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Episode 48 – Plants and sunburn, a shrub that lights up the night, and transplanting perennials

Ground Breaking Banter - Rick

The Norwegians (and Minnesotans) have a saying for people: “There’s no such as bad weather, only bad clothes.”
It could perhaps be said for plants that there is no such thing as bad weather, only bad placement.
With the extreme heat in some regions this summer, there have been a lot of news stories about how weather is affecting plants, like this one about saguaro cactus in Arizona or this one about olive trees in Spain

So what about sunburn? Plants need its light to photosynthesize and hence say alive, and to withstand periods of intense light and heat, they produce a kind of natural sunscreen like a sunbather on the beach, protecting themselves from damaging rays. Of course, some plants are more adept at adapting to sun than others, and shade plants can have two reactions to too much sun: their leaves can bleach or they can scorch. Bleaching is caused by excess light, but not excess heat. It occurs in cool places or at cool times of the year. The leaves that are receiving too much light become pale green, yellow, or light gray. Shade-tolerant plants are adapted to be efficient energy-users. In simple terms, shade-tolerant plants grow broader, thinner leaves that shade the roots.

Scientists have known for sometime that plant cells have a protein called UVR8 that can detect shorter wavelength UVB rays, which is the type of UV radiation most responsible for sunburn. This protein signals the cells to begin producing compounds that block further UV damage and repair DNA damage.

In 2014, researchers at Purdue University identified one of these protective compounds as sinapoyl malate and found that this molecule harnesses quantum mechanical effects in order to absorb UVB rays. They say the ability to produce this natural sunscreen seems to be common to all land plants and algae, which suggests it is an ancient adaptation. Plants aren’t invulnerable to the Sun, however. Prolonged exposure to the UVB in strong sunlight causes cell damage to the leaves and bark of many plants. This is worse when plants are dehydrated, because this limits their ability to move sunscreen chemicals to the worst-affected sites.Ironically, there is a widely-held belief among gardeners that watering plants in the midday sunshine can cause sunburn, because droplets of water supposedly act as tiny lenses to focus the sunlight onto the leaf surface. However, this myth was debunked in 2011 by researchers at Eötvös University in Budapest, Hungary. They used computer modelling and direct experiment to show that the refractive index of water isn’t strong enough to focus sunlight from a water droplet onto the surface of a leaf.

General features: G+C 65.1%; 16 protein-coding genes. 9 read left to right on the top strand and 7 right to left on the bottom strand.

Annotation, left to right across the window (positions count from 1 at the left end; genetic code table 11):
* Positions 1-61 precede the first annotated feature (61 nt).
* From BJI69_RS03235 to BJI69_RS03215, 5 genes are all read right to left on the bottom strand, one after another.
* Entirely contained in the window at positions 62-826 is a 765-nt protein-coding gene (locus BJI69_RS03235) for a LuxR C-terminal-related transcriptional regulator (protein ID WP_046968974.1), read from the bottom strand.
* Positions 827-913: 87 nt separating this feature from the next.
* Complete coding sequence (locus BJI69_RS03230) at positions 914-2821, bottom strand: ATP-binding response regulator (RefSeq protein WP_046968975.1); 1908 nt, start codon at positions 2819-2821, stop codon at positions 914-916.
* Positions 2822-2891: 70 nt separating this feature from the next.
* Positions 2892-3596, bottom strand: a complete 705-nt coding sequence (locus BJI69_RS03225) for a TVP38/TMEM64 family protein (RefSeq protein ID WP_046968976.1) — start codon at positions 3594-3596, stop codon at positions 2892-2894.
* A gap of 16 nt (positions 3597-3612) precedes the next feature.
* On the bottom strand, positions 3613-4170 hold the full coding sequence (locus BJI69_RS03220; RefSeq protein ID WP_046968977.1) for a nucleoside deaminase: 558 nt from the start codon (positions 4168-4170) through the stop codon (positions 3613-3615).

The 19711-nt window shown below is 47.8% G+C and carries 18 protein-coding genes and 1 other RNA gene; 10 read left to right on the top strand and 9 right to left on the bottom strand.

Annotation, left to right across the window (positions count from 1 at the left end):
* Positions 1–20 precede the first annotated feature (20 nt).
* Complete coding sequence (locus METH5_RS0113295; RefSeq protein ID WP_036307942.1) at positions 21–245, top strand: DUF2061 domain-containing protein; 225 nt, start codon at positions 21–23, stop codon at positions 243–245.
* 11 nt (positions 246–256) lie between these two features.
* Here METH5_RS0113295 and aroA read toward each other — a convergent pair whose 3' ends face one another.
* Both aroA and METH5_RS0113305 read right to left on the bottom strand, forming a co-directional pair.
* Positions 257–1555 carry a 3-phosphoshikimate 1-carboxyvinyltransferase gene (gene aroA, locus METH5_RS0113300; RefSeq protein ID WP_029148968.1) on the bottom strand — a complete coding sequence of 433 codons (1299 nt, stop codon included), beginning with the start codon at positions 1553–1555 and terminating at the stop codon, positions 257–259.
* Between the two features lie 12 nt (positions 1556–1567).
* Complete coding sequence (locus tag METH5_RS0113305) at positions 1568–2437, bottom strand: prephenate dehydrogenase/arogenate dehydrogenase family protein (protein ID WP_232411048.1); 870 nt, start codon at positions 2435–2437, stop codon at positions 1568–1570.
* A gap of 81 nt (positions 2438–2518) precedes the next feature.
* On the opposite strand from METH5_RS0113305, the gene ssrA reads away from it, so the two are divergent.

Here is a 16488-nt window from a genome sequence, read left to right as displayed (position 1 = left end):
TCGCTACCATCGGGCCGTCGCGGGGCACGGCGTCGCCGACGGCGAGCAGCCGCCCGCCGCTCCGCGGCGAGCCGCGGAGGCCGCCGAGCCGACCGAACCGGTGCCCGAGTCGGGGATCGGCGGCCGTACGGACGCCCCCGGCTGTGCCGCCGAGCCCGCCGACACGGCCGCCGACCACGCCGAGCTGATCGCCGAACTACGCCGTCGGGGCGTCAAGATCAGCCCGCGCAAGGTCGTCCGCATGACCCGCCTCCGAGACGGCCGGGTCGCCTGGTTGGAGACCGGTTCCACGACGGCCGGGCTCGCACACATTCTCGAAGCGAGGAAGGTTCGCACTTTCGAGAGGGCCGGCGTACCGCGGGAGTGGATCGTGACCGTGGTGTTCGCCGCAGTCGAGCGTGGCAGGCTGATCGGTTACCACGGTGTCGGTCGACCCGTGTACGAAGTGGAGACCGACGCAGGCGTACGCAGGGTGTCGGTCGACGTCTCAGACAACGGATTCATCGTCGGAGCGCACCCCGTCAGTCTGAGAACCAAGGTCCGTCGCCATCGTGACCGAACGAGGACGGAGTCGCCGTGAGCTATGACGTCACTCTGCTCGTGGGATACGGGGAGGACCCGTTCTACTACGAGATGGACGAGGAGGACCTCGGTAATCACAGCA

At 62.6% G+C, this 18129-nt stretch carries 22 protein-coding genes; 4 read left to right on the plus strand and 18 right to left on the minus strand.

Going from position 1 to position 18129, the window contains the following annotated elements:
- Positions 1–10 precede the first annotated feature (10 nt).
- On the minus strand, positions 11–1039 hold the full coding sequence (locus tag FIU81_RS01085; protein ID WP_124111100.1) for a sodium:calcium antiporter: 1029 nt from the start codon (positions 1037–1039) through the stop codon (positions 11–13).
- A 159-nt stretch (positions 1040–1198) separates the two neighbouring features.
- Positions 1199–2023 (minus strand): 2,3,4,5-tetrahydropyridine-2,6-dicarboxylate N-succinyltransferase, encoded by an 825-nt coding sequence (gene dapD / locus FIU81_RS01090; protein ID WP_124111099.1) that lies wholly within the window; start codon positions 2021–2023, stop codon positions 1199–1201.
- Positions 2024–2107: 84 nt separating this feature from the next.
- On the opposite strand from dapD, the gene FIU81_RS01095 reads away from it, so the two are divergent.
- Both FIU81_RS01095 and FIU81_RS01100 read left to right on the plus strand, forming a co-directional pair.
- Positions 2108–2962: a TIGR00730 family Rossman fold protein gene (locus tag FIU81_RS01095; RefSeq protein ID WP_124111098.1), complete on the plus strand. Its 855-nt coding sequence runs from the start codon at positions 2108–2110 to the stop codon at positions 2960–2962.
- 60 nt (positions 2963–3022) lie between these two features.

Why: When the sun is at its most intense and the heat is on, you can count on butterfly bush to ride it out with aplomb. Pugster White buddleia is an especially nice choice when it comes to butterfly bushes for hot weather because the white flowers bring a cool, refreshing look to the landscape or garden. White is often underrated as a color to add to the garden, but it can do so much – it’s the perfect choice when you don’t know which color to add, and at night, it seems to glow or shine out from the garden, bringing a magical quality. Plus, white flowered butterfly bush tend to attract night-flying moths. If you are thinking, yuck, why would I want to attract moths? Please allow me to change your mind…they are beautiful, amazing creatures and you can almost think of them as the furrier version of butterflies. Speaking of butterflies, of course, Pugster White butterfly bush attracts them as well. 

Who: The Pugster series of butterfly bush, including Pugster White, was developed right here in West Michigan at the Proven Winners ColorChoice Shrubs HQ.